ber of its seeds in each fruit to the lowest possible point consistent with its continued existence at all, it still goes on retaining many signs of its ancient threefold arrangement. The ancestral and most deeply ingrained habits persist in the earlier stages; it is only in the mature form that the later acquired habits begin fully to predominate. Even so our own boys pass through an essentially savage childhood of ogres and fairies, bows and arrows, sugar-plums and barbaric nursery tales, as well as a romantic boyhood of mediaeval chivalry and adventure, before they steady down into that crowning glory of our race, the solid, sober, matter-of-fact, commercial British Philistine. Hence the cocoa-nut in its unstripped state is roughly triangular in form, its angles answering to the separate three fruits of simpler palms; and it has three pits or weak places in the shell, through which the embryos of the three original kernels used to force their way out. But as only one of them is now needed, that one alone is left soft; the other two, which would be merely a source of weakness to the plant if unprotected, are covered in the existing nut by harder shell. Doubtless they serve in part to deceive the too inquisitive monkey or other enemy, who probably concludes that, if one of the pits is hard and impermeable, the other two are so likewise.
Though I have now, I hope, satisfactorily accounted for the milk in the cocoa-nut, and incidentally for some other matters in its economy as well, I am loath to leave the young seedling, whom I have brought so far on his way, to the tender mercies of the winds and storms and tropical animals, some of whom are extremely fond of his juicy and delicate shoots. Indeed, the growing point or bud of most palms is a very pleasant succulent vegetable, and one kind—the West Indian mountain-cabbage—deserves a better and more justly descriptive name, for it is really much more like seakale or asparagus. I shall try to follow our young seedling on in life, therefore, so as to give, while I am about it, a fairly comprehensive and complete biography of a single flourishing cocoa-nut palm.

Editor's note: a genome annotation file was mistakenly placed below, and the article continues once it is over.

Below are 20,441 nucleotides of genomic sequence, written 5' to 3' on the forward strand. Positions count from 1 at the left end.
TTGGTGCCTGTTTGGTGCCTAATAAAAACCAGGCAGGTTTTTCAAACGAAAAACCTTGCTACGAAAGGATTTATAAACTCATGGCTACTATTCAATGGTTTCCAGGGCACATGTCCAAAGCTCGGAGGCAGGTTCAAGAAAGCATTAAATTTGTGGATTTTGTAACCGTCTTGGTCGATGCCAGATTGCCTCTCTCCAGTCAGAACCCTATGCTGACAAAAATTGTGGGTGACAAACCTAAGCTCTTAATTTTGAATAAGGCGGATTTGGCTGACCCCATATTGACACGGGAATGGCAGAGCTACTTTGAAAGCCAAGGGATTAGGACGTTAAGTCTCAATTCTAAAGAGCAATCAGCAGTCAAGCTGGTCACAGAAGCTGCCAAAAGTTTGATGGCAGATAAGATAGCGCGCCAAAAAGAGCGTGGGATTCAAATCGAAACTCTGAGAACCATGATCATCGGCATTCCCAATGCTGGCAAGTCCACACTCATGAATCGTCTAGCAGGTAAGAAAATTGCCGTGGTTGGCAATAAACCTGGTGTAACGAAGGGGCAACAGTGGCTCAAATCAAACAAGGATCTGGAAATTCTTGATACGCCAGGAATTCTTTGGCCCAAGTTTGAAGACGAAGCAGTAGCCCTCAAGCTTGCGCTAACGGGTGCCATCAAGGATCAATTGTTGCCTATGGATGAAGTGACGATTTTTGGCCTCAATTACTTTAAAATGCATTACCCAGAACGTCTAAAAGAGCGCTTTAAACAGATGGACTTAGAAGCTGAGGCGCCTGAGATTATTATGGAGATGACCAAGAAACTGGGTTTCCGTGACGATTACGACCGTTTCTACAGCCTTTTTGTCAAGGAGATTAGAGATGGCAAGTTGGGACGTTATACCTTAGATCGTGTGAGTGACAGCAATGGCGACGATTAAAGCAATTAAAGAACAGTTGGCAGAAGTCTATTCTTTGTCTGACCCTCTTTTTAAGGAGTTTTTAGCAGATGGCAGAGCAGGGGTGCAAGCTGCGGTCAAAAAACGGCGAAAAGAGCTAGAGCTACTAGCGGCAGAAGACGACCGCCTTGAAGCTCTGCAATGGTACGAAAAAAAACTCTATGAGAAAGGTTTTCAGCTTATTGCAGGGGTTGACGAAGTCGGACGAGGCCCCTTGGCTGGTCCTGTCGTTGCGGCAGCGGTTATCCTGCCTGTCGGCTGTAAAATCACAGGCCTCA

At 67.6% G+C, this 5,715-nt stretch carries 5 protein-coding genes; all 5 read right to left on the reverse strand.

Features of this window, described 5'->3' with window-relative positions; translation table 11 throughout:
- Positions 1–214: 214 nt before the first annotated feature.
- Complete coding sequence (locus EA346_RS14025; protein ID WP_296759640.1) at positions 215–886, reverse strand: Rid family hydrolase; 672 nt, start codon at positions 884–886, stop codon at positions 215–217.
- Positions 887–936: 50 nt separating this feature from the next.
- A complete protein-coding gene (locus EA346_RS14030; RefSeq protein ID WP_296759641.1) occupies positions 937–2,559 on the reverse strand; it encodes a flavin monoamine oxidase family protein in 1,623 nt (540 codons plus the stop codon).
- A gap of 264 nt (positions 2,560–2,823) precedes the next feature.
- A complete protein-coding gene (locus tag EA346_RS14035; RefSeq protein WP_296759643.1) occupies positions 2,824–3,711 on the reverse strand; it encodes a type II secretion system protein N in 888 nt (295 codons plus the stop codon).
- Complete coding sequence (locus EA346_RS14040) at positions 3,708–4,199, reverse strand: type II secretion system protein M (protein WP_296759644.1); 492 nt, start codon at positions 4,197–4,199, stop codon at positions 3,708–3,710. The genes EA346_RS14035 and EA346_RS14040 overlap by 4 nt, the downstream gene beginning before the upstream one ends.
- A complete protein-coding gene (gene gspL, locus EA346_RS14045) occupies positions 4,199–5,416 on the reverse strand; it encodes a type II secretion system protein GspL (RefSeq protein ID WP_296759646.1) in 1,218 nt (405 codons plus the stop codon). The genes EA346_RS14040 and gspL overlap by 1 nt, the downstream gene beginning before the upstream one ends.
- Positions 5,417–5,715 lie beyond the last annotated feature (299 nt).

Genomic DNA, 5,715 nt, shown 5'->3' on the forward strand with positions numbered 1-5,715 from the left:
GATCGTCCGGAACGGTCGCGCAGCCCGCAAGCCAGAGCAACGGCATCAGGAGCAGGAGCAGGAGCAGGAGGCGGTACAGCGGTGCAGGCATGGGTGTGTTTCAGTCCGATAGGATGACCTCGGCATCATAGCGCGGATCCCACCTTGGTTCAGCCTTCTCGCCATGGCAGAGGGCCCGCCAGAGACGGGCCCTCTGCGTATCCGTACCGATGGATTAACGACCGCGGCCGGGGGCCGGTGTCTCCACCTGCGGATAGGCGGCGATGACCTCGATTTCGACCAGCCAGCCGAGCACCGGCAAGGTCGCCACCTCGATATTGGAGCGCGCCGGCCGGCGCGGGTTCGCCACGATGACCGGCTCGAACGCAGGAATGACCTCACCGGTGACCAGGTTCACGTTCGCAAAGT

Beginning, then, with the fall of the nut from the parent-tree, the troubles of the future palm confront it at once in the shape of the nut-eating crab. This evil-disposed crustacean is common around the sea-coast of the Eastern tropical islands, which is also the region mainly affected by the cocoa-nut palm; for cocoa-nuts are essentially shore-loving trees, and thrive best in the immediate neighborhood of the sea. Among the fallen nuts, the clumsy-looking thief of a crab (his appropriate Latin name is Birgus latro) makes great and dreaded havoc. To assist him in his unlawful object he has developed a pair of front legs, with specially strong and heavy claws, supplemented by a last or tail-end pair armed only with very narrow and slender pincers. He subsists entirely upon a cocoa-nut diet. Setting to work upon a big fallen nut—with the husk on, cocoa-nuts measure in the raw state about twelve inches the long way—he tears off all the coarse fiber bit